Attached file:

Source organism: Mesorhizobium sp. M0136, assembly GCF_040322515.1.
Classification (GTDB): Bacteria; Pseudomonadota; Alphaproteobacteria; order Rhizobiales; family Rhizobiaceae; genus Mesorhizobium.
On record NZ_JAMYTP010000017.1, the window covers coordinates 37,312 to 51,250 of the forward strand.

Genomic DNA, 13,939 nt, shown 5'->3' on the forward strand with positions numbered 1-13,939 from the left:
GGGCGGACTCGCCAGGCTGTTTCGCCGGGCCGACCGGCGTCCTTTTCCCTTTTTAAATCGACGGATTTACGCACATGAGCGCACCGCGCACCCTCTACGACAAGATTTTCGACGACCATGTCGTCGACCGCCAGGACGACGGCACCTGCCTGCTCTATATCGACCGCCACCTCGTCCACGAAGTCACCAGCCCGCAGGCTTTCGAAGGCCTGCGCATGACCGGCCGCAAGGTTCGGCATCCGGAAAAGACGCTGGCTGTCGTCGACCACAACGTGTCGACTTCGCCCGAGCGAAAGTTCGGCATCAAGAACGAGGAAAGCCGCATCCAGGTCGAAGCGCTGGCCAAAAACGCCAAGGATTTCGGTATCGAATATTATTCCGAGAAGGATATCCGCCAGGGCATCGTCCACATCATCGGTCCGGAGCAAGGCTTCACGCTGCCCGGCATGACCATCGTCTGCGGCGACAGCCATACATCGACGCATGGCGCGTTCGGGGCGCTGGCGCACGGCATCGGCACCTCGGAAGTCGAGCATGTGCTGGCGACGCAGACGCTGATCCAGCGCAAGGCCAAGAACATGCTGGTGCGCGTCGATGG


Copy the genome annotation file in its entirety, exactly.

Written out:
Source organism: Mesorhizobium sp. M0136, assembly GCF_040322515.1.
Classification (GTDB): Bacteria; Pseudomonadota; Alphaproteobacteria; order Rhizobiales; family Rhizobiaceae; genus Mesorhizobium.
On record NZ_JAMYTP010000017.1, the window covers coordinates 37,312 to 51,250 of the forward strand.

Genomic DNA, 13,939 nt, shown 5'->3' on the forward strand with positions numbered 1-13,939 from the left:
GGGCGGACTCGCCAGGCTGTTTCGCCGGGCCGACCGGCGTCCTTTTCCCTTTTTAAATCGACGGATTTACGCACATGAGCGCACCGCGCACCCTCTACGACAAGATTTTCGACGACCATGTCGTCGACCGCCAGGACGACGGCACCTGCCTGCTCTATATCGACCGCCACCTCGTCCACGAAGTCACCAGCCCGCAGGCTTTCGAAGGCCTGCGCATGACCGGCCGCAAGGTTCGGCATCCGGAAAAGACGCTGGCTGTCGTCGACCACAACGTGTCGACTTCGCCCGAGCGAAAGTTCGGCATCAAGAACGAGGAAAGCCGCATCCAGGTCGAAGCGCTGGCCAAAAACGCCAAGGATTTCGGTATCGAATATTATTCCGAGAAGGATATCCGCCAGGGCATCGTCCACATCATCGGTCCGGAGCAAGGCTTCACGCTGCCCGGCATGACCATCGTCTGCGGCGACAGCCATACATCGACGCATGGCGCGTTCGGGGCGCTGGCGCACGGCATCGGCACCTCGGAAGTCGAGCATGTGCTGGCGACGCAGACGCTGATCCAGCGCAAGGCCAAGAACATGCTGGTGCGCGTCGATGG